Comparatively few of the Dumfriesshire landed gentry descend in the male line from the ancestors who owned their property in the 15th and 16th centuries, but among them appear to be the Hunters of Lagan, who received the estate from Robert Bruce. They are now represented by Mr Hunter-Arundell of Barjarg Tower, near Dumfries. The Hope-Johnstones of Annandale descend through two females from the first Marquis. The Charterises are now Charteris Douglas, while other families which have died out in the male branch have still retained the ancient name with the female descent.

The Griersons of Lag have continued in the male line from Gilbert, second son of Malcolm Dominus de MacGregor, who died in 1374. They were created baronets in the 17th century, and intermarried with the Maxwells, Charterises, Kirkpatricks, Fergussons, and Queensberry family. Lag Castle stands about seven miles from Dumfries, and, like Lochwood, was built in the midst of morasses and thick woods. Sir Alexander Grierson of Lag, born 1858, is the head of this ancient family.

Lag Castle

The Norman family of Heris, descended from the Count de Vendôme, came to England with the Conqueror, and followed David I. to Scotland, where Robert de Heris is called Dominus de Nithsdale in a charter of 1323. As Herries of Terregles they played a prominent part in Scottish history, and finally merged into the Maxwells. The title of Herries was created in 1489; and the family of Constable Maxwell, Everingham Park, Co. York, established their claim to it through female descent in 1858. The present Lord Herries, born 1837, has two daughters.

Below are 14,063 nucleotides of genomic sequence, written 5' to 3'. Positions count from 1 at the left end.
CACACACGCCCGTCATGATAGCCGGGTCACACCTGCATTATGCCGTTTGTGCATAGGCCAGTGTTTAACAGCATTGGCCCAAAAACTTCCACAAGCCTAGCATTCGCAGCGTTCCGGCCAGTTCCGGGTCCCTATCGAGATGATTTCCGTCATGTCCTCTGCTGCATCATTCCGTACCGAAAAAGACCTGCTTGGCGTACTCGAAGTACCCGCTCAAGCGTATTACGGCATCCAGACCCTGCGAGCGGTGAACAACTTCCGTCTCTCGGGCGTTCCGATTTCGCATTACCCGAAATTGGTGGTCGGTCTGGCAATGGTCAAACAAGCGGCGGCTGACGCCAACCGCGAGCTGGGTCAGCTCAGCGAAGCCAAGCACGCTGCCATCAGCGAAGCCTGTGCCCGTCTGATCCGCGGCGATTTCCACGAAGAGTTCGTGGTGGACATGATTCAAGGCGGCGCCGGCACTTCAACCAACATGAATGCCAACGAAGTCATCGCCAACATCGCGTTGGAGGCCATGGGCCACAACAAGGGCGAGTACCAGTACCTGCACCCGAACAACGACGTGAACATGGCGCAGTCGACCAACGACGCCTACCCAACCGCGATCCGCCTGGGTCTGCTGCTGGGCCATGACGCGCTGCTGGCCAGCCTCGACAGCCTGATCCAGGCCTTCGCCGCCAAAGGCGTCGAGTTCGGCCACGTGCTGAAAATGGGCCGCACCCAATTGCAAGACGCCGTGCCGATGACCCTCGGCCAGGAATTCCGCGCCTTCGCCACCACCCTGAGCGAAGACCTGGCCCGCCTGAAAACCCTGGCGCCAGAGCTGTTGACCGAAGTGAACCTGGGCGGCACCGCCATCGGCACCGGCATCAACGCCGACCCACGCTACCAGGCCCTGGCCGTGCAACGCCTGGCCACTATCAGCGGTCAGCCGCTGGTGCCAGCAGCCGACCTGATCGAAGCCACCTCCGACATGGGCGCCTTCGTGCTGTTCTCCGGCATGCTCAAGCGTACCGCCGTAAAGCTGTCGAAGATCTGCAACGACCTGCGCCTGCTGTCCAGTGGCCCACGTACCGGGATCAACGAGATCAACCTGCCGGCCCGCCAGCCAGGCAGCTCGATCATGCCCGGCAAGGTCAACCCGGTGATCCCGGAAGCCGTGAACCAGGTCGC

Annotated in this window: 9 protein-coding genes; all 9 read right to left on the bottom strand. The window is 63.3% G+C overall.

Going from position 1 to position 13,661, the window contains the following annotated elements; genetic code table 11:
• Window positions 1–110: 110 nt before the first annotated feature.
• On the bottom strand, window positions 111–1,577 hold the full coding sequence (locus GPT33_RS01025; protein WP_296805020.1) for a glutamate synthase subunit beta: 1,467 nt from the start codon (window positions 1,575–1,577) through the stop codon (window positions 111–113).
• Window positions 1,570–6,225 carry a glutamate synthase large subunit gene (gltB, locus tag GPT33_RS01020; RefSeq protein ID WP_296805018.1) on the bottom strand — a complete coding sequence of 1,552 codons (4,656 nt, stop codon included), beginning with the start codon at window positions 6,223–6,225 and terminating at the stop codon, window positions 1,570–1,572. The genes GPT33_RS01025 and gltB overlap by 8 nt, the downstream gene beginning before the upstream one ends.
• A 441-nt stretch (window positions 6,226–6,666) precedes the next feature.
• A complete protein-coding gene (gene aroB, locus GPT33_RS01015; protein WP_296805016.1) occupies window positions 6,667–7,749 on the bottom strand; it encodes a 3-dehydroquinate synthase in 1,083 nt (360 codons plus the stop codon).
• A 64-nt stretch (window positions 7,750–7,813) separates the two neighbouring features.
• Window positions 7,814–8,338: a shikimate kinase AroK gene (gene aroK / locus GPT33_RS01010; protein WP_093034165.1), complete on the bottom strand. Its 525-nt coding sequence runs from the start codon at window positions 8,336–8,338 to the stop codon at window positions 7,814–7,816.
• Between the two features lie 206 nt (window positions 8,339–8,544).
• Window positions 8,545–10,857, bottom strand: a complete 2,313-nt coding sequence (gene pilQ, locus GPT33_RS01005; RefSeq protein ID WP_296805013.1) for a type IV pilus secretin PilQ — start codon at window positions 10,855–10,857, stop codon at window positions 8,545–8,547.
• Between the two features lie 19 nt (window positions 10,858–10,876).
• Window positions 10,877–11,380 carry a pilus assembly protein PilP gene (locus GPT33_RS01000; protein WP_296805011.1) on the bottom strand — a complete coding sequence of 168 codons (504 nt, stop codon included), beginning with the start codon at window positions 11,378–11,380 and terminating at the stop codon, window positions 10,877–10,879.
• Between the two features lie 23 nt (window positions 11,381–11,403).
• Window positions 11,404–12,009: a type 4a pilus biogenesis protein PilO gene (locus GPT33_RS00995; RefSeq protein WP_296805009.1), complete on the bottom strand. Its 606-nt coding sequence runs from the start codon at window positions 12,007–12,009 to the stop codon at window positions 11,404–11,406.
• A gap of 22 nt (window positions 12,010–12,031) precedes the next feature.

The Herries family owned Hoddom Castle, where they are said to have imprisoned kidnapped Englishmen in the 15th century, but in 1607 it belonged to Samuel Kirkpatrick, married to the widow of Johnstone of Newbie. It was bought about 1630 by the Sharps, and remained with their descendants till the present day. Charles Kirkpatrick Sharpe, the celebrated antiquarian, whom Sir Walter Scott called the Scottish Horace Walpole, and the author of several poems in the Border Minstrelsy, was born there in 1781, and died in Edinburgh in 1851.

The Maitlands of Eccles are an old Scottish house, descending from Eklis or Elsie, a knight who followed the fortunes of Hugh de Morville into Dumfriesshire in the reign of David I. The office and estates of the Morvilles descended to the M’Dowalls.

The Boswells of Auchinleck are described as minor barons in 1549, and have produced eminent advocates and a judge. Perhaps the best known of the family is James Boswell, the friend and biographer of Dr Samuel Johnson, whose life he published in 1791.

The Clark-Kennedys now represent the family of the old Celtic Thanes of Carrick. The name Dunwiddie of Applegarth often occurs in history, and is derived from Alleyn Dinwithie, whose name appears in the Ragman’s Roll. The Bells of Middlebie and of Blacket House, in the parish of Kirkpatrick-Fleming, were a numerous race, and their chiefs surrendered to the English in 1547, with 364 men. The Romes were a small clan living under the protection of the Johnstones in Gretna, in the 16th century, but subsequently increased their fortunes and estates. For a time they possessed the Castle of Dalswinton, which was given by Robert Bruce to his son-in-law’s kinsman, Sir Walter Stewart.